Dem bill backs broadband for low-income web users

Dem bill backs broadband for low-income web users
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A group of Democratic lawmakers announced legislation on Monday to have the Federal Communications Commission (FCC) develop a program to provide broadband to underserved communities — less than a week after the agency’s chairman announced his intention to do just that.

Democratic Sens. Cory Booker (N.J.) and Chris MurphyChris MurphyDems push for more action on power grid cybersecurity Senate panel demands Trump's legal rationale for shooting Syrian jet Dems limited in their ability to slow ObamaCare vote MORE (Conn.) and Rep. Doris Matsui (Calif.) are backing the bill, which orders the FCC to expand the Lifeline program to provide broadband to low-income people.

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The program currently subsidizes phone service in areas where providers would otherwise not be doing business.

The bill would direct the FCC to create a program to allow consumers to accept a bundle of services subsidized through Lifeline, including “broadband, mobile, [and] basic telephone services.”

The bill also takes steps to increase accountability for the program, which conservatives criticize as being poorly managed. The commission would be required to establish a “national database” to determine who is eligible for the program and require there be a Government Accountability Office study of the program a year after the bill passes.

The announcement comes one day before a subcommittee of the Senate Commerce Committee holds a hearing on the program, and less than a week after the commission announced its proposal for the overhaul of the program.

The proposal is supported by all three Democratic members of the FCC, including Chairman Tom Wheeler.

It is not clear yet if the proposal, which has to be approved at the commission’s meeting this month, would cover just wired broadband or also include mobile broadband.

Though it is likely the FCC’s lifeline reform will be approved at the commission’s meeting this month, legislation on the topic could conceivably inculcate the program against changes that might be instituted by new commissioners.

The bill is designed to support the FCC’s likely action, said Matsui Chief of Staff Julie Eddy — and the lawmakers indicated that they were supportive of the agency taking action.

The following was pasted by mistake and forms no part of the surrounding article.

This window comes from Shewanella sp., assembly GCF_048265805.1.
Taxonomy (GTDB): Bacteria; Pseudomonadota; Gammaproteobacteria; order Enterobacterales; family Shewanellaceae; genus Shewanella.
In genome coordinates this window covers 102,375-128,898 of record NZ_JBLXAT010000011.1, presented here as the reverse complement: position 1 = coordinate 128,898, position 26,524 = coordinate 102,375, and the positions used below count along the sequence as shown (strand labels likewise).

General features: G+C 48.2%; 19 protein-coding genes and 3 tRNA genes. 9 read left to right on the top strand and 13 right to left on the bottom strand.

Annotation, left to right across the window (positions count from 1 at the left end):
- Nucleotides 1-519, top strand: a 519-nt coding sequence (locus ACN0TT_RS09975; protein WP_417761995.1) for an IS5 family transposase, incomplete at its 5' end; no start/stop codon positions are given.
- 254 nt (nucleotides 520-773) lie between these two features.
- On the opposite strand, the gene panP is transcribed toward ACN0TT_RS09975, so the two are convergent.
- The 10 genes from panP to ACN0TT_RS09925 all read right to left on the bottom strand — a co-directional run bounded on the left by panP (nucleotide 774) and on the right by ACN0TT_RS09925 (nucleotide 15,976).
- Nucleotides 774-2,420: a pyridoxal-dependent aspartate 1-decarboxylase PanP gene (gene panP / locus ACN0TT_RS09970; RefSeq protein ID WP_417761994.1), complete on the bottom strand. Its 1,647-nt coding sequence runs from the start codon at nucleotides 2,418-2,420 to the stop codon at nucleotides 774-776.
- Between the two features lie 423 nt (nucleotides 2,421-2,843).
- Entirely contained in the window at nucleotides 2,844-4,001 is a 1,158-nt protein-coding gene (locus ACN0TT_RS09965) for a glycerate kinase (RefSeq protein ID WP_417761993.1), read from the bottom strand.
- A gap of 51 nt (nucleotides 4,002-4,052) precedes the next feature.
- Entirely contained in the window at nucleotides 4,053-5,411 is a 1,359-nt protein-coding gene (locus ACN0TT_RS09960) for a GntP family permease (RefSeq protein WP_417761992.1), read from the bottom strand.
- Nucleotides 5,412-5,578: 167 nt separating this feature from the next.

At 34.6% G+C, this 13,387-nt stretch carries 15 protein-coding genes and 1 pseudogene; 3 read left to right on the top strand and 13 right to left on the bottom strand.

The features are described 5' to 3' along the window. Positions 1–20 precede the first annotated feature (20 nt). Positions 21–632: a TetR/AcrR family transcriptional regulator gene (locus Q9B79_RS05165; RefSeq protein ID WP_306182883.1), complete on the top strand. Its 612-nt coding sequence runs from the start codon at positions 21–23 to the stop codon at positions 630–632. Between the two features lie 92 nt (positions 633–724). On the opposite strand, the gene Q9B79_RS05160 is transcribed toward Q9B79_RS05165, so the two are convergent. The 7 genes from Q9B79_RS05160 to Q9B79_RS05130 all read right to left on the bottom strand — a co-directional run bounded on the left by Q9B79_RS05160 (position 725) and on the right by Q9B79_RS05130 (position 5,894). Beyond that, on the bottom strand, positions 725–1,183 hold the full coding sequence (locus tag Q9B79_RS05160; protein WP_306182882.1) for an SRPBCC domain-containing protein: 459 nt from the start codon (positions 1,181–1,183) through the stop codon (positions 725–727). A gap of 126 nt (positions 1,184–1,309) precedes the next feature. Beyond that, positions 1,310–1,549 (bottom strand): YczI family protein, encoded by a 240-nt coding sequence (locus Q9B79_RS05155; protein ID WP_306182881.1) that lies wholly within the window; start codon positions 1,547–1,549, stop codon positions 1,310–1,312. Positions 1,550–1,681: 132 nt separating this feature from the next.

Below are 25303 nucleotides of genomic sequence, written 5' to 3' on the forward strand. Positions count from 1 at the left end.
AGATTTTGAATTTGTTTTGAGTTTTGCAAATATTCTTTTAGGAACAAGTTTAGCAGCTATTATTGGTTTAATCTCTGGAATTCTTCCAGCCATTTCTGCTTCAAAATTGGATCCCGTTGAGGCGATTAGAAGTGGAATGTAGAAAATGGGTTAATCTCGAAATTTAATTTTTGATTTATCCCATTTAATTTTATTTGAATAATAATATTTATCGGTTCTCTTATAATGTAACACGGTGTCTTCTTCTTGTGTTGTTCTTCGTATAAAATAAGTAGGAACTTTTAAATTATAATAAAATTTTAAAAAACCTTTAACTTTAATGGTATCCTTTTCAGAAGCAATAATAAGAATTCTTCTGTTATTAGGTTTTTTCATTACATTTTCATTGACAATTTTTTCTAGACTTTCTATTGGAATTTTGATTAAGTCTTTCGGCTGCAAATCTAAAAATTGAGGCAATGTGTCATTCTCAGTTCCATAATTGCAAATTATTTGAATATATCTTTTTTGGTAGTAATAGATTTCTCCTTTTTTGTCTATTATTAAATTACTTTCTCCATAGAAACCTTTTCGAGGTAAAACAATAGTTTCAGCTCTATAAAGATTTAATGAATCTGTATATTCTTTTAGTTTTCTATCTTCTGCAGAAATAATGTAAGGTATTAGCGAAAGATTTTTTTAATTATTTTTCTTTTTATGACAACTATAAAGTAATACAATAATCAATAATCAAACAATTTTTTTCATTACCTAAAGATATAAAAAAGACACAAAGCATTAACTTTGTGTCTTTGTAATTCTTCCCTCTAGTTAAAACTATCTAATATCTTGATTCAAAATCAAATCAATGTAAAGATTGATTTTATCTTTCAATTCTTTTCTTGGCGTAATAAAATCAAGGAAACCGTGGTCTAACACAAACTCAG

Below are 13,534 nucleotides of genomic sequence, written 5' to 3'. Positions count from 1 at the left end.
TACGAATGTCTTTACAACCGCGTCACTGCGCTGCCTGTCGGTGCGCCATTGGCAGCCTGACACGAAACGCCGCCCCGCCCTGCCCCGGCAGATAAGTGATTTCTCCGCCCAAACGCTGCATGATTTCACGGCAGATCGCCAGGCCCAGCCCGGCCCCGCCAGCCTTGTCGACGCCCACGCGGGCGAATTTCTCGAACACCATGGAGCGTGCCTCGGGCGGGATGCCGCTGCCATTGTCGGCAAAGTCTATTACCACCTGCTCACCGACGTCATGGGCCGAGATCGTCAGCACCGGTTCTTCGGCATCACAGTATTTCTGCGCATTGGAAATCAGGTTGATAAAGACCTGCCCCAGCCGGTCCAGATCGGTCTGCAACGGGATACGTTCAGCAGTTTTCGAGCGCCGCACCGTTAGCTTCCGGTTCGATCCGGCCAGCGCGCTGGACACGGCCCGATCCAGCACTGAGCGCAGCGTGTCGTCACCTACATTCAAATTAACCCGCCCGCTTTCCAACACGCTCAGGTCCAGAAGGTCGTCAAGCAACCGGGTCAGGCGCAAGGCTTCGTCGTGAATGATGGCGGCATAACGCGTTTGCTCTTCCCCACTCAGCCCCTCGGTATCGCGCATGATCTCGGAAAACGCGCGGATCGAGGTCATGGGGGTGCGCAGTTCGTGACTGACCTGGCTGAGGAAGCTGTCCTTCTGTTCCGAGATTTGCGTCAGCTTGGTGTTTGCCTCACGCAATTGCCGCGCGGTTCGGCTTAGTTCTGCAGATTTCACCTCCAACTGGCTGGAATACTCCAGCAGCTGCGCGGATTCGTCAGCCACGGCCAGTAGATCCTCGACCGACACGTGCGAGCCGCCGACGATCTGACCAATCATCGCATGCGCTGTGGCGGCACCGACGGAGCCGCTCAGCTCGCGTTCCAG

“Whether through legislation or FCC action, we must act to help bridge the digital divide and level the playing field for all Americans — that's why my colleagues and I are committed to making Internet accessibility for all a priority,” Booker said in a statement.

Legislation is also backed by Rep. Frank Pallone (D-N.J.), ranking member on the Energy and  Commerce Committee, Rep. Anna Eshoo (D-Calif.), the ranking Democrat on the committee’s Communications and Technology subcommittee, Rep. Michael Doyle (D-Pa.), Rep. Peter WelchPeter WelchDems push leaders to talk less about Russia House Dems slam Trump's 'betrayal' on drug pricing Washingtonians take center stage at Will on the Hill MORE (D-Vt.) and Rep. Ben Ray Lujan (D-N.M.). Co-sponsors in the upper chamber include Sen. Ed MarkeyEd MarkeyDems push for more action on power grid cybersecurity Dem senator: Trump 'doesn't respect' the presidency Overnight Regulation: Labor groups fear rollback of Obama worker protection rule | Trump regs czar advances in Senate | New FCC enforcement chief MORE (D-Mass.), Sen. Richard BlumenthalRichard BlumenthalOnly Congress can enable drone technology to reach its full potential Overnight Regulation: Labor groups fear rollback of Obama worker protection rule | Trump regs czar advances in Senate | New FCC enforcement chief Dems urge Sessions to reject AT&T-Time Warner merger MORE (D-Conn.) and Sen. Ron WydenRon WydenElection hacking fears turn heat on Homeland Security Commerce secretary spoiled Treasury secretary’s secret wedding: report Dems push for more action on power grid cybersecurity MORE (D-Ore.).